In fruits of many Urticaceae species two sides of the ovary grow unequally; as a result, the style becomes displaced to the side of one of the two marginal ribs of the laterally flattened fruits (Fig. 14D, F). H. A. Weddell (1856 – 1857) used the term "oblique" to describe such fruits. Quite often the fruit stipe has also moved to the same side (Fig. 14F). The character of straight or oblique achenes was used to delimit genera within the tribe Urticeae (Weddell 1856 – 1857; Friis 1993; Deng et al. 2013). It was later shown that in the Urticaceae and allied families the fruit are pseudomonomerous, two-carpellate, the sterile carpel being more or less suppressed (Bechtel 1921; Eckardt 1937; Berg 1989). The existence of this suppressed carpel, sometimes supplied with a dorsal vascular bundle (Fig. 16B), largely explains the development of oblique fruits.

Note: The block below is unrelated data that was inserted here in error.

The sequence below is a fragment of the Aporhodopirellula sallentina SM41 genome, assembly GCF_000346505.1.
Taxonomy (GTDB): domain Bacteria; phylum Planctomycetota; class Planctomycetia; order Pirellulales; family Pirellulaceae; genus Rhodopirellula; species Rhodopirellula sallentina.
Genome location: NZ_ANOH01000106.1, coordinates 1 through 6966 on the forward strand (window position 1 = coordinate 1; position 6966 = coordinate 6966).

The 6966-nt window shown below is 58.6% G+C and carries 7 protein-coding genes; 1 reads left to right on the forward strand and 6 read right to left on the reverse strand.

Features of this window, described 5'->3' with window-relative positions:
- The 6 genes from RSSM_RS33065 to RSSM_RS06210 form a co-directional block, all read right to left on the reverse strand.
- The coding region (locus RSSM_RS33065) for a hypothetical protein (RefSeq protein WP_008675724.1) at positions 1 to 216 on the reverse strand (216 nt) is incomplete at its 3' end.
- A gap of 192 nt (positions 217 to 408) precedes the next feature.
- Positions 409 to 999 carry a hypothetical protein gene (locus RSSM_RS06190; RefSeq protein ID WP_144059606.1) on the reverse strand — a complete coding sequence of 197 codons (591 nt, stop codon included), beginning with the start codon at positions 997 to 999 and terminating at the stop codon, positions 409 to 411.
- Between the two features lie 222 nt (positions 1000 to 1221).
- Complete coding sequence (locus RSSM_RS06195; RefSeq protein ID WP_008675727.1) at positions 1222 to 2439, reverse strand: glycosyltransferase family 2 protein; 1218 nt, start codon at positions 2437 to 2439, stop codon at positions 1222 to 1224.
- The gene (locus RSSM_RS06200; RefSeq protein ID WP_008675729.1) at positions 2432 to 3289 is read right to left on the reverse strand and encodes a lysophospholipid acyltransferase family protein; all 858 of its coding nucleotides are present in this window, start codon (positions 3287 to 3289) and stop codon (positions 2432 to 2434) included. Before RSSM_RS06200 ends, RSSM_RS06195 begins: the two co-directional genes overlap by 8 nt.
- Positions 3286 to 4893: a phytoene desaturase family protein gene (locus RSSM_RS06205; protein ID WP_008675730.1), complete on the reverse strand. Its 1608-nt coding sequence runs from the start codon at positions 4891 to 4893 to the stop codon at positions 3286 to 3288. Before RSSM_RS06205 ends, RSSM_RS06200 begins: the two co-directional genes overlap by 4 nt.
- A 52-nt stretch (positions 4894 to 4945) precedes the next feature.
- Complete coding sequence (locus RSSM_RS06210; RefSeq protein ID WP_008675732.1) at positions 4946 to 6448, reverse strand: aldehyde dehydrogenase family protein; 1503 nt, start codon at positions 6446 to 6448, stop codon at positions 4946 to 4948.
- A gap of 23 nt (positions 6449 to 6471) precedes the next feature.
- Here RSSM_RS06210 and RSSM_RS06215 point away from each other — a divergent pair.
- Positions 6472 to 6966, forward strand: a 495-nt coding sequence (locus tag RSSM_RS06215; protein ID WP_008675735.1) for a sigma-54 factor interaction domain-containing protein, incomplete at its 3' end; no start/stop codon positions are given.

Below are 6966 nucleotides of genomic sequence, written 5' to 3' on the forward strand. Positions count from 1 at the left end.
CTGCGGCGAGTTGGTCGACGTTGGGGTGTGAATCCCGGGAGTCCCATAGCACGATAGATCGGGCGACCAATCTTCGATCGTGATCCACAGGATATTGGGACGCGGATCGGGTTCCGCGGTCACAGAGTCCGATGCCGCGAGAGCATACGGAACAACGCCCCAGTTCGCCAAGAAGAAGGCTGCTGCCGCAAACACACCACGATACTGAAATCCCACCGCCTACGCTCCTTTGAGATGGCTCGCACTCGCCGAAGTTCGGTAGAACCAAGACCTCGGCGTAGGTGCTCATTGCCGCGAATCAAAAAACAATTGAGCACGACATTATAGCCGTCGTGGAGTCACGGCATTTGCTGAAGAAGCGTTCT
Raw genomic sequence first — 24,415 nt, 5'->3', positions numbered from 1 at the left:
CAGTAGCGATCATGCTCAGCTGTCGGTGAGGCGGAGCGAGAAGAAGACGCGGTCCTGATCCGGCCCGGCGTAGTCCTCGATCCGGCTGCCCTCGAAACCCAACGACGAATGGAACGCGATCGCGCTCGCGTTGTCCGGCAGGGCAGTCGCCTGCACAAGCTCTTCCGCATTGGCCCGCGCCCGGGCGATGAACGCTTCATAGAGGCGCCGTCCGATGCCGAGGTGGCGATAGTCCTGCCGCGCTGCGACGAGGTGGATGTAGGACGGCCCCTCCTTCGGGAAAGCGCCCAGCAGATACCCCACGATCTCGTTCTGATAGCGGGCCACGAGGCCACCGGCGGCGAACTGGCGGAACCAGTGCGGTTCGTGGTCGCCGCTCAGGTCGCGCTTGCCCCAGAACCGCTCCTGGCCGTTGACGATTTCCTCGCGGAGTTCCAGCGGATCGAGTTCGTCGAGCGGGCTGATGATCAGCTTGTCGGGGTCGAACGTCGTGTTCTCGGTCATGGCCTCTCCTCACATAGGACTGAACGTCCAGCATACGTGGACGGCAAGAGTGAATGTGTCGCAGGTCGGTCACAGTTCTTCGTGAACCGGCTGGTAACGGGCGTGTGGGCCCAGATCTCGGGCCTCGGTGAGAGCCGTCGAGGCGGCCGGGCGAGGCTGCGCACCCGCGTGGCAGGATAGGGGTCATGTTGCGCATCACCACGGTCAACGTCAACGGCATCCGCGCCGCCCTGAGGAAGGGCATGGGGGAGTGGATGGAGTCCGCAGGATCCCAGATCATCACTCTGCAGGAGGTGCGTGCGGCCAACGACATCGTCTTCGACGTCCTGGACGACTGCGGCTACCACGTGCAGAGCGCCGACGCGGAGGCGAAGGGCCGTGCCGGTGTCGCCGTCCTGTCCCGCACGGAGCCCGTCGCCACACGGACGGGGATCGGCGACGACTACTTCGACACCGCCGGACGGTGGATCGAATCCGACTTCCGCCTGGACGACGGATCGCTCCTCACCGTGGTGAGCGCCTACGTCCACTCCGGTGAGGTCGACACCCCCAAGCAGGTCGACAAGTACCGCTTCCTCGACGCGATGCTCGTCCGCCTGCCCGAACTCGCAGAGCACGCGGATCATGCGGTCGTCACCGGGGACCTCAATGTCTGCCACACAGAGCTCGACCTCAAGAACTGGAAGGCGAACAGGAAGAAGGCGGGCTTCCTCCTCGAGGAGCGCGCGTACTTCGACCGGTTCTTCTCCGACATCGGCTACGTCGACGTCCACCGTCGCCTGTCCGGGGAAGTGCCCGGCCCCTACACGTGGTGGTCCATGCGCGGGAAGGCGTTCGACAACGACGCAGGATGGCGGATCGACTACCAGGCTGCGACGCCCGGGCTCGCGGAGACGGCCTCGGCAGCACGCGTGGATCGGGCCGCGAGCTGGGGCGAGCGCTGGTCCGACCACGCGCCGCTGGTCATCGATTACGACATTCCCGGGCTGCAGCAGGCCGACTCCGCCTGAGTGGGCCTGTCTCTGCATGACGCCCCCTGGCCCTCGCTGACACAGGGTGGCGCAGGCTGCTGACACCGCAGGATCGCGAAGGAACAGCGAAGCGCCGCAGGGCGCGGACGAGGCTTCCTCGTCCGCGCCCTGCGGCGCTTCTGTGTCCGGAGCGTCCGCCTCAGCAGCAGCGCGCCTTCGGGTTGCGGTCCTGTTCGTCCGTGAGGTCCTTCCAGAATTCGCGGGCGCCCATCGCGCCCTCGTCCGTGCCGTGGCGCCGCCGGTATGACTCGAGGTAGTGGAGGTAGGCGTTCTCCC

Poikilospermum fruits in much of the existing literature are termed achenes, sometimes drupaceous (Berg 1989). According to other classifications (for example, Bobrov et al. 2009; Kravtsova 2009) this fruit is a coenocarpous pseudomerous pyrenarium, similar to an apocarpous drupe in general pericarp arrangement. The ovule is single, orthotropous and bitegmic with only the outer integument being involved in seed coat formation. The tubular perianth of hypogynous female flowers grows after flowering, and the presence of a persistent fruiting perianth allows these fruits to be classified as anthocarpous fruits, namely drupe-like anthocarps, partly (subgenus Poikilospermum) or wholly (subgenus Ligulistigma) covered with a free, more or less fleshy and enlarged fruiting perianth. In subgenus Ligulistigma the fruits are aggregated into dense, capitulate infructescences uniting morphological traits of both sorosis (a dense aggregation of many fleshy fruits, Spjut 1994) and glandosum (an aggregation of fruitlets on a swollen peduncular receptacle). G. Bargagli-Petrucci (1902) and W.-L. Chew (1963) (quoting an apparent observation by E. J. H. Corner in Java in 1959) observed the ejection of fruits from the perianth in species of subgenus Ligulistigma, a phenomenon also mentioned by C. C. Berg (1977). The mechanism of ejection was however interpreted differently: either due to the inner perianth surface becoming mucilaginous at fruit maturity (Bargagli-Petrucci 1902) or by the basal thickening of the fruiting perianth (Berg 1977). Another peculiarity of the fruit is its easy separation into two apical valves (Trécul 1847; Chen et al. 2003) which does not occur in other representatives of the Urticaceae and allied families.